Writing on At Sea's theatrical version for Artforum, P. Adams Sitney argued that Hutton’s work is exemplary of the longstanding influence of Emersonian ideas on the American avant-garde cinema, particularly Emerson’s belief that we can teach ourselves to experience the world, through looking, in ways that can lead to deep aesthetic insights. In Nature (1836), Emerson argues that “nature is a discipline;” rather than merely an inert set of objects to behold, nature constitutes the entirety of that from which we derive our subjective experiences. By honing this discipline of nature, we may achieve a kind of enlightenment. Filmmakers like Hutton and Benning have, furthermore, been able to extend this practice of looking, through the technologies of cinema, into ever-new areas. Sitney writes that in Hutton’s work, for example, “subtle fluctuations in the visible field—of light, or figures and objects in motion, or slight camera movements—configure the ecstatic concentration of the filmmaker’s attention.”
Benning himself may be echoing Emerson when he writes that “seeing is a discipline,” and has also favored a similar quote by Henry Thoreau: “No method nor discipline can supersede the necessity of being forever on the alert. What is a course of history, or philosophy, or poetry, no matter how well selected, or the best society, or the most admirable routine of life, compared with the discipline of looking at what is to be seen?”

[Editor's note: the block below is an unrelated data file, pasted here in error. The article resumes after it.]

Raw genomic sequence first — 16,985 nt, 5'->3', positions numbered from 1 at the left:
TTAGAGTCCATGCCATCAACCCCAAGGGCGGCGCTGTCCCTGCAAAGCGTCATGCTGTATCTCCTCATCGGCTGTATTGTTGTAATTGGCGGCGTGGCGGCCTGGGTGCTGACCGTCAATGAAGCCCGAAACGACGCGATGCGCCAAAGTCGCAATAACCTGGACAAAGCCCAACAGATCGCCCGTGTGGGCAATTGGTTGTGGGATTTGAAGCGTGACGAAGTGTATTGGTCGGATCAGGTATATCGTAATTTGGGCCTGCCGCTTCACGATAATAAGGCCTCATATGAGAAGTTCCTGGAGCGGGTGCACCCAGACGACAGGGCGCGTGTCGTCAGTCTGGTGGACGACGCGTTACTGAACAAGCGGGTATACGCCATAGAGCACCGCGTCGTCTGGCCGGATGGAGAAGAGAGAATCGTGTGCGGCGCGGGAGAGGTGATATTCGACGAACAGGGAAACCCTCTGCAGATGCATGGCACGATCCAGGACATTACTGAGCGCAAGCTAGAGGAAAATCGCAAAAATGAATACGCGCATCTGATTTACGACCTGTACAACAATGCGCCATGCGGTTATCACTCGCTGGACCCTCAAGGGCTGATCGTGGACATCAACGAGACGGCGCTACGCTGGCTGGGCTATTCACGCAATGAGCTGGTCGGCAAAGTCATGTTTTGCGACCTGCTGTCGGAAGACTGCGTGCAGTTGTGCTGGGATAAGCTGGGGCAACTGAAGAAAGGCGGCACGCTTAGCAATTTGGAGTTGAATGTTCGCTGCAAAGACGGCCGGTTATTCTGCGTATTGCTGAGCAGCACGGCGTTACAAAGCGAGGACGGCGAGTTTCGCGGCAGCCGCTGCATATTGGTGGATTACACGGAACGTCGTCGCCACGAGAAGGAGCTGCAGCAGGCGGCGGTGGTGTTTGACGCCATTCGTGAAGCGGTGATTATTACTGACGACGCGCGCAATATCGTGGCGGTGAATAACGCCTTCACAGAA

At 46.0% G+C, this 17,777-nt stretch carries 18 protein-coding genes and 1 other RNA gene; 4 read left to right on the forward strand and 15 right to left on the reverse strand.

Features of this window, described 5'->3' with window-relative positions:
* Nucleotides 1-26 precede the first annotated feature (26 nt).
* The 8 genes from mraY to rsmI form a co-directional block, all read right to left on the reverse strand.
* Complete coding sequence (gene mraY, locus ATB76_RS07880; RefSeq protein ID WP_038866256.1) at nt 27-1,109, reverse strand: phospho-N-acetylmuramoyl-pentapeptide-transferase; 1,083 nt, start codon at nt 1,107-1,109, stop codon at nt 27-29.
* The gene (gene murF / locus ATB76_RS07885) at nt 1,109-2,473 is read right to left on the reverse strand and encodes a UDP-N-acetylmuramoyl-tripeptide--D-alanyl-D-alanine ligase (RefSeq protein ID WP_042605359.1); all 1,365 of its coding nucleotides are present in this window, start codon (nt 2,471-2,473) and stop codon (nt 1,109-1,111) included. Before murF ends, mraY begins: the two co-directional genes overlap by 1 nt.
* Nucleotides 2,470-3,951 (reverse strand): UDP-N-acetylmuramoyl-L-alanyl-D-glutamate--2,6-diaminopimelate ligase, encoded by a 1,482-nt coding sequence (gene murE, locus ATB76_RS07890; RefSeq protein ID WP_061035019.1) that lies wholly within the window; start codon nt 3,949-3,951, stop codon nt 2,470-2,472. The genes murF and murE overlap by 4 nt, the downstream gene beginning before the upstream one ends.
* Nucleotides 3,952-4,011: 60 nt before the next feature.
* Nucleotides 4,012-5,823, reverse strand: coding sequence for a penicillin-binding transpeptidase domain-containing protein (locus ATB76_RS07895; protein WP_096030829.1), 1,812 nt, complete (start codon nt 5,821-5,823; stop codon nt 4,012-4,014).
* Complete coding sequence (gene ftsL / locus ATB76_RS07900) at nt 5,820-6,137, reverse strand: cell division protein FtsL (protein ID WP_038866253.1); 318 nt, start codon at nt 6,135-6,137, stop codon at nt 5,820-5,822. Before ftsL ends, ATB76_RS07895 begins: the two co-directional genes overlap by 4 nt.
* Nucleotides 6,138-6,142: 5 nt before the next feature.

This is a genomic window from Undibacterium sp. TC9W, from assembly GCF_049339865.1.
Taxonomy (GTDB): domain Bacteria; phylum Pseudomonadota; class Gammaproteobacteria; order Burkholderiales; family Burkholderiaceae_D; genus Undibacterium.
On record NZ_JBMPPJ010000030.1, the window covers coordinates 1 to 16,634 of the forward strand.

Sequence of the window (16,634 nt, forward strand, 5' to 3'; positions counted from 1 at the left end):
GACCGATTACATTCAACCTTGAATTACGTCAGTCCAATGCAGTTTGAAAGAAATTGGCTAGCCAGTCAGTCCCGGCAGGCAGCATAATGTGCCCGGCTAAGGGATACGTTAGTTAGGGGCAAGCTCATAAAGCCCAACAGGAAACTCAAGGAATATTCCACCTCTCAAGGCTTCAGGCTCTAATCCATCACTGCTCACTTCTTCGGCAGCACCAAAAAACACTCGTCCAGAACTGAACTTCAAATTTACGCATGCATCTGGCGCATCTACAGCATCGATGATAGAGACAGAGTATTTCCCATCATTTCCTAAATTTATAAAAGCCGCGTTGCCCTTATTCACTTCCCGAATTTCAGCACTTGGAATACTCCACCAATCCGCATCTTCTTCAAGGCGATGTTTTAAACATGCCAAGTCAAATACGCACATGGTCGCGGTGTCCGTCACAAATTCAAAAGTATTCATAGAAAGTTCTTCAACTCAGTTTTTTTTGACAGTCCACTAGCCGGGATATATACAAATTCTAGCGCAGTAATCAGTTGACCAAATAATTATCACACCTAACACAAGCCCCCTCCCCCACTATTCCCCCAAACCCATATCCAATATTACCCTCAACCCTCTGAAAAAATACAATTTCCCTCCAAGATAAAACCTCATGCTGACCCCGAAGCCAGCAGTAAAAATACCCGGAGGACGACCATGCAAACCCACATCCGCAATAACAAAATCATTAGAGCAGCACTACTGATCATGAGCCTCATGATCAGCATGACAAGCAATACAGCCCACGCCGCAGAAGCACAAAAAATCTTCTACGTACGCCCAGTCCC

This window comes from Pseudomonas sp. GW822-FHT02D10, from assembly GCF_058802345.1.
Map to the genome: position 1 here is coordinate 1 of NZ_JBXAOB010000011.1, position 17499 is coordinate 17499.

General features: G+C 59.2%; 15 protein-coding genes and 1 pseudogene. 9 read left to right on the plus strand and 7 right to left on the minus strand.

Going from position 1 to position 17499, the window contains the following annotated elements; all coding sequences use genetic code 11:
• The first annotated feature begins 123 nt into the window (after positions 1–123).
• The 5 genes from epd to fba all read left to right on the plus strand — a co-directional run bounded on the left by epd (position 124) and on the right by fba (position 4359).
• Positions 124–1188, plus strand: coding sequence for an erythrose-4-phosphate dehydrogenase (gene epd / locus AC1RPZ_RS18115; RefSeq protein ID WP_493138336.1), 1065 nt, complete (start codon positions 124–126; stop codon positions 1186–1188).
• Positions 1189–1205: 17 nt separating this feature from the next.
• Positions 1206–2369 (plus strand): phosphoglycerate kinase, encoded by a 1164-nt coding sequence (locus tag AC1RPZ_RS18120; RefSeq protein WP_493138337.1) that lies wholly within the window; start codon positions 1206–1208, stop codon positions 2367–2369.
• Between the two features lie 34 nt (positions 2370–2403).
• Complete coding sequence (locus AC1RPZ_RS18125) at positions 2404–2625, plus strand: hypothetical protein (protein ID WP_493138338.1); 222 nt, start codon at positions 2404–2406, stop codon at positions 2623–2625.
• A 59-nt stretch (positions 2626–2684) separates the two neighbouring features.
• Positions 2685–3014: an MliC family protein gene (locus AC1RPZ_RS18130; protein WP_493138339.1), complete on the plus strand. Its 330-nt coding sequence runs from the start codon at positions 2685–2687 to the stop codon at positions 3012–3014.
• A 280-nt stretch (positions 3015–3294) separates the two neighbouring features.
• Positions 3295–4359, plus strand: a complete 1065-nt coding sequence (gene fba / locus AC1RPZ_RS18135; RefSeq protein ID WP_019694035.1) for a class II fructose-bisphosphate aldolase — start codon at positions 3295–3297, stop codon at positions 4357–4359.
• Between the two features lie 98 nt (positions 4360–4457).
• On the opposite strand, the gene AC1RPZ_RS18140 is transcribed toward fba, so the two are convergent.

Nathaniel Dorsky, another contemporary of Benning and Hutton’s, has spoken of this discipline of looking in spiritual terms—what he calls a “devotional cinema”—but one need not turn to religion to understand these artists’ shared reverence for the continued possibilities of the photographic image, both in its content and its materials, in its specific colors, light properties, and moods. Years before cinema’s birth, Emerson imagined that the sensory encounter with nature could itself be a form of philosophical engagement, a way to better understand the self. If technology has continued to create new augmentations to human sight, then, these artists suggest, we may still find new pathways to insight as well through these same means. But in order to discover this, to continue to think about our place in the landscape, we must, like good sailors, remain on watch.